Labour productivity, hourly compensation and unit labour cost, second quarter 2017
View the most recent version.
Information identified as archived is provided for reference, research or recordkeeping purposes. It is not subject to the Government of Canada Web Standards and has not been altered or updated since it was archived. Please "contact us" to request a format other than those available.
Second quarter 2017
Labour productivity edges down in the second quarter
Labour productivity of Canadian businesses edged down 0.1% in the second quarter following three consecutive quarters of growth. This decline followed a significant 1.3% increase in the first quarter.
The slight decrease in productivity in the second quarter reflects a recovery in hours worked after a quarter of decline, while growth in business output continued at a faster pace.
Real gross domestic product (GDP) of businesses rose 1.3% in the second quarter, up from 1.1% in the first quarter. This marked the third time in four quarters that GDP growth of businesses has been greater than 1.0%. As in the first quarter, growth was widespread in goods-producing and service-producing business industries. Only the agriculture and forestry sector posted a decline in production in the second quarter, falling for a third consecutive quarter.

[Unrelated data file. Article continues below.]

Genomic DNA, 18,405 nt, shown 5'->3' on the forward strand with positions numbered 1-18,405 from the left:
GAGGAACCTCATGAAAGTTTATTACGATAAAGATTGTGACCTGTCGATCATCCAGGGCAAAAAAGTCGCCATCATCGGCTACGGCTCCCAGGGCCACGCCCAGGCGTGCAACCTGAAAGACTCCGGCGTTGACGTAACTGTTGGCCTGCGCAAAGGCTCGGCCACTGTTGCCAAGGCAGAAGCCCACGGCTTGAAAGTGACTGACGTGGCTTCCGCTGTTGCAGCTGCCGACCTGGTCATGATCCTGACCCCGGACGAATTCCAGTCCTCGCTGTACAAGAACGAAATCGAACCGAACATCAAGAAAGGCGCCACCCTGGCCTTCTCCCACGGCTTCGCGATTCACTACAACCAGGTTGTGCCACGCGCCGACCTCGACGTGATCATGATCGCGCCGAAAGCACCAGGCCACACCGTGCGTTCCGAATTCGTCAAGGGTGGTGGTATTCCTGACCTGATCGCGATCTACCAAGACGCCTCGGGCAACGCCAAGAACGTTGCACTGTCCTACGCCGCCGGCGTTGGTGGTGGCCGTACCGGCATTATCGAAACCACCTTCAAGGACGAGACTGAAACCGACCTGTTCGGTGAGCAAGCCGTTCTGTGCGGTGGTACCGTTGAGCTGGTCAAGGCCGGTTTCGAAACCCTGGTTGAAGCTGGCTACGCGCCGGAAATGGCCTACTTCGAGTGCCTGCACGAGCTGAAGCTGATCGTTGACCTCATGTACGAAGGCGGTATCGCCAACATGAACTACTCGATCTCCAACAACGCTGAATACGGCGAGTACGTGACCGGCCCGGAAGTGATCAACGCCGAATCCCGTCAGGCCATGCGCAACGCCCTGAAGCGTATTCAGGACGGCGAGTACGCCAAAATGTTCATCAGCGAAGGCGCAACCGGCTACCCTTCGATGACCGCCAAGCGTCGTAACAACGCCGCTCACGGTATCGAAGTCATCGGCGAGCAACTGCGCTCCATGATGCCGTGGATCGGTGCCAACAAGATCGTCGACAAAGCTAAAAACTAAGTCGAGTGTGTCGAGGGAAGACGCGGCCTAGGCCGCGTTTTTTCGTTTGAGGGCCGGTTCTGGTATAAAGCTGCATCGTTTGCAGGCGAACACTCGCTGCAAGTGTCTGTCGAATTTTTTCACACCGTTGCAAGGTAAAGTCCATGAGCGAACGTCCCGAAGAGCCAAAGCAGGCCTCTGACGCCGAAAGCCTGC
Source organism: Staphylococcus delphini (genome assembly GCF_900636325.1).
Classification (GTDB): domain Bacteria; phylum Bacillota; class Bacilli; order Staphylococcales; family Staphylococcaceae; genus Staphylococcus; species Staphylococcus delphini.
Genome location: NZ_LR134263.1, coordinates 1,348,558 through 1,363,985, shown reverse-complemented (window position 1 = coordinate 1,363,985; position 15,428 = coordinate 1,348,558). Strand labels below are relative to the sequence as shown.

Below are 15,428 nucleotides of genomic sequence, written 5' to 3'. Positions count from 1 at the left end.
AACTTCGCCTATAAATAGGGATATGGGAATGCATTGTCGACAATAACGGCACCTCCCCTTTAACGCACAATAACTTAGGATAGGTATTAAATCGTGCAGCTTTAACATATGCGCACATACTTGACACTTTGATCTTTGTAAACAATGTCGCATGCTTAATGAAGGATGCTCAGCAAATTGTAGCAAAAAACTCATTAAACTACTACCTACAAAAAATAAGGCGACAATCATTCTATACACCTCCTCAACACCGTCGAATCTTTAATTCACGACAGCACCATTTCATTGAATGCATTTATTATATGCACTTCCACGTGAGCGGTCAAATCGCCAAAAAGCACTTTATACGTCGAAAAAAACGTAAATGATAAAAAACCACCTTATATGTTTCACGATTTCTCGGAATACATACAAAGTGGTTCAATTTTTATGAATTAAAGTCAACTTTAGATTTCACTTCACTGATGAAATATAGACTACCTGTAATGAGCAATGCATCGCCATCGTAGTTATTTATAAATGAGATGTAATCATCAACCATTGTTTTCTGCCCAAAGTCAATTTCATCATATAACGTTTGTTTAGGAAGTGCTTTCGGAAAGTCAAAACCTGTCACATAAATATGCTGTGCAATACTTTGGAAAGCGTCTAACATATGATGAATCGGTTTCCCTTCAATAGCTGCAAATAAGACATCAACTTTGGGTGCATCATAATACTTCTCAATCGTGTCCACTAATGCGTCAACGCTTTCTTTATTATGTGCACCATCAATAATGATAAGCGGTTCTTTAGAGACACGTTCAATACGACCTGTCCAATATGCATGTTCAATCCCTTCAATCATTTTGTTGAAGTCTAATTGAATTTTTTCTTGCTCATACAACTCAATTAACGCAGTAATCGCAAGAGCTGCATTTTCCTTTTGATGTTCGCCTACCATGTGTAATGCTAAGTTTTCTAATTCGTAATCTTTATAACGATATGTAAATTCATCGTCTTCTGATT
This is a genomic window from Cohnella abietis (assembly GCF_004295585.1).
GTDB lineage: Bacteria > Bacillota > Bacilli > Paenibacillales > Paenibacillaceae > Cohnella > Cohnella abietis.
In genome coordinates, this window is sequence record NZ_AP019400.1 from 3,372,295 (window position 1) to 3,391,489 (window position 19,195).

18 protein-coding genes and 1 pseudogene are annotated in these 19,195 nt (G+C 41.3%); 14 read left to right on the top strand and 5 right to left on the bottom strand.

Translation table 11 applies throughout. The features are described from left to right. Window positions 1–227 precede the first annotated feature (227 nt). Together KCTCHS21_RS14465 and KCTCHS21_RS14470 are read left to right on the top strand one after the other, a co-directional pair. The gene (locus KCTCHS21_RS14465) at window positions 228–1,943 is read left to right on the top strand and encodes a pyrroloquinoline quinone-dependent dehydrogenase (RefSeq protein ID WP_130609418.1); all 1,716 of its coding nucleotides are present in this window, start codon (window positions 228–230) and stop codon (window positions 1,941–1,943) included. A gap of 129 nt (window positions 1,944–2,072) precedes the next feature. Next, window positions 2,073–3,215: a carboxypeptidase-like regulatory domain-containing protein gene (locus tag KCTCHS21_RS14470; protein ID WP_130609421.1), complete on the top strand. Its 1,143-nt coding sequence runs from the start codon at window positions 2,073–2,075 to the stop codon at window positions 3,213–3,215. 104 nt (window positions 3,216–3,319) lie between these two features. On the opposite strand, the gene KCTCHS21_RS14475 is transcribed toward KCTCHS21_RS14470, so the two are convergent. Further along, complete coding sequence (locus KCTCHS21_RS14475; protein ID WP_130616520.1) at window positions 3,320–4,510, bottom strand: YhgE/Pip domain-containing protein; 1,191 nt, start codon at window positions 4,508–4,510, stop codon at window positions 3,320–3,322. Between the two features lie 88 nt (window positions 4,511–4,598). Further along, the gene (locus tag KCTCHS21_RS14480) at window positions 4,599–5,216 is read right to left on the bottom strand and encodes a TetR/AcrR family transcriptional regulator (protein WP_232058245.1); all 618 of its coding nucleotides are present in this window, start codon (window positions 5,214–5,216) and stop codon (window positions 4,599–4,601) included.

GDP growth of businesses in the second quarter was accompanied by the largest increase in hours worked (+1.4%) since the fourth quarter of 2003 (+1.9%). Hours worked rose at a comparable pace in both goods-producing (+1.2%) and service-producing (+1.4%) businesses. They were up in every major industrial sector except agriculture and forestry (-1.3%), information and cultural industries (-0.8%) and utilities (-0.3%).
Service-producing businesses (-0.3%) were the largest contributor to the decline in productivity in the second quarter, partially offset by a 0.6% increase in goods-producing businesses.
In goods-producing businesses, utilities (+3.6%) was the only industrial sector with increased productivity in the second quarter. On the other hand, productivity decreased 1.9% in the mining, quarrying and oil and gas extraction sector, while agriculture and forestry (-0.3%), manufacturing (-0.2%) and construction (-0.1%) edged down.
Productivity in service-producing businesses fell for the first time since the third quarter of 2015. Despite increases in retail trade (+1.4%), information and cultural industries (+1.0%), wholesale trade (+0.9%) and finance and insurance (+0.9%), the other service industries posted declines, led by a notable decrease in real estate services (-2.3%).
In the United States, the labour productivity of businesses rose 0.2% in the second quarter, following a 0.2% decline in the previous quarter. The second quarter real GDP of American businesses (+0.8%) grew at a faster pace than the first quarter (+0.3%), while hours worked (+0.6%) increased at a similar pace (+0.5%).
A second consecutive decline in unit labour costs
For Canadian businesses, labour costs per unit of output fell for the second straight quarter, down 0.8% in the second quarter.